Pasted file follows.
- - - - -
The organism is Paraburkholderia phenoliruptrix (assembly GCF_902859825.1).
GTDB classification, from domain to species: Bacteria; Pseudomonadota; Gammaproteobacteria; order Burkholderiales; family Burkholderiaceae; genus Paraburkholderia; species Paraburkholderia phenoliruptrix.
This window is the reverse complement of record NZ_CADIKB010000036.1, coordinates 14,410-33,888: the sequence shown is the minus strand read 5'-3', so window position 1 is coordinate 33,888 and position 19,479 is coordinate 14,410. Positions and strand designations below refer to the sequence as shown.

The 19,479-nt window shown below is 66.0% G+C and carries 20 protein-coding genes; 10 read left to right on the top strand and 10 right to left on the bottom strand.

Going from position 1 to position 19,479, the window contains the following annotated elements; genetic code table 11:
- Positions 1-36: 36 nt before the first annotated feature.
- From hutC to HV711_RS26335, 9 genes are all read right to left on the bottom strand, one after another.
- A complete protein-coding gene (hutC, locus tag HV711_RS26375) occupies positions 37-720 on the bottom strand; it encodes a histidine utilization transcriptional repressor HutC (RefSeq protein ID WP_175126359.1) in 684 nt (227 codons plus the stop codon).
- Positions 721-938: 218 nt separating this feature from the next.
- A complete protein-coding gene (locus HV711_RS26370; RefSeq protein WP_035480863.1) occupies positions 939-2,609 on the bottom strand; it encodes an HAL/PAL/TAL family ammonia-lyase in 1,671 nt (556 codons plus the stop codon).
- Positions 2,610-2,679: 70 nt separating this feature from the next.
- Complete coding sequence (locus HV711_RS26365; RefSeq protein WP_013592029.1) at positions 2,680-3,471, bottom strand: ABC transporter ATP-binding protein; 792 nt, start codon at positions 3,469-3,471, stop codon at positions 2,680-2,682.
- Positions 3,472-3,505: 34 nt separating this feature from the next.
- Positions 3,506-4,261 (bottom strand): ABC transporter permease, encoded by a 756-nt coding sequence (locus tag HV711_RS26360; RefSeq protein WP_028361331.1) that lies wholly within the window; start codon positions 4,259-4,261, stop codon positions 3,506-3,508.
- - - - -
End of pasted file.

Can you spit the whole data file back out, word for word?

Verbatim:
The organism is Paraburkholderia phenoliruptrix (assembly GCF_902859825.1).
GTDB classification, from domain to species: Bacteria; Pseudomonadota; Gammaproteobacteria; order Burkholderiales; family Burkholderiaceae; genus Paraburkholderia; species Paraburkholderia phenoliruptrix.
This window is the reverse complement of record NZ_CADIKB010000036.1, coordinates 14,410-33,888: the sequence shown is the minus strand read 5'-3', so window position 1 is coordinate 33,888 and position 19,479 is coordinate 14,410. Positions and strand designations below refer to the sequence as shown.

The 19,479-nt window shown below is 66.0% G+C and carries 20 protein-coding genes; 10 read left to right on the top strand and 10 right to left on the bottom strand.

Going from position 1 to position 19,479, the window contains the following annotated elements; genetic code table 11:
- Positions 1-36: 36 nt before the first annotated feature.
- From hutC to HV711_RS26335, 9 genes are all read right to left on the bottom strand, one after another.
- A complete protein-coding gene (hutC, locus tag HV711_RS26375) occupies positions 37-720 on the bottom strand; it encodes a histidine utilization transcriptional repressor HutC (RefSeq protein ID WP_175126359.1) in 684 nt (227 codons plus the stop codon).
- Positions 721-938: 218 nt separating this feature from the next.
- A complete protein-coding gene (locus HV711_RS26370; RefSeq protein WP_035480863.1) occupies positions 939-2,609 on the bottom strand; it encodes an HAL/PAL/TAL family ammonia-lyase in 1,671 nt (556 codons plus the stop codon).
- Positions 2,610-2,679: 70 nt separating this feature from the next.
- Complete coding sequence (locus HV711_RS26365; RefSeq protein WP_013592029.1) at positions 2,680-3,471, bottom strand: ABC transporter ATP-binding protein; 792 nt, start codon at positions 3,469-3,471, stop codon at positions 2,680-2,682.
- Positions 3,472-3,505: 34 nt separating this feature from the next.
- Positions 3,506-4,261 (bottom strand): ABC transporter permease, encoded by a 756-nt coding sequence (locus tag HV711_RS26360; RefSeq protein WP_028361331.1) that lies wholly within the window; start codon positions 4,259-4,261, stop codon positions 3,506-3,508.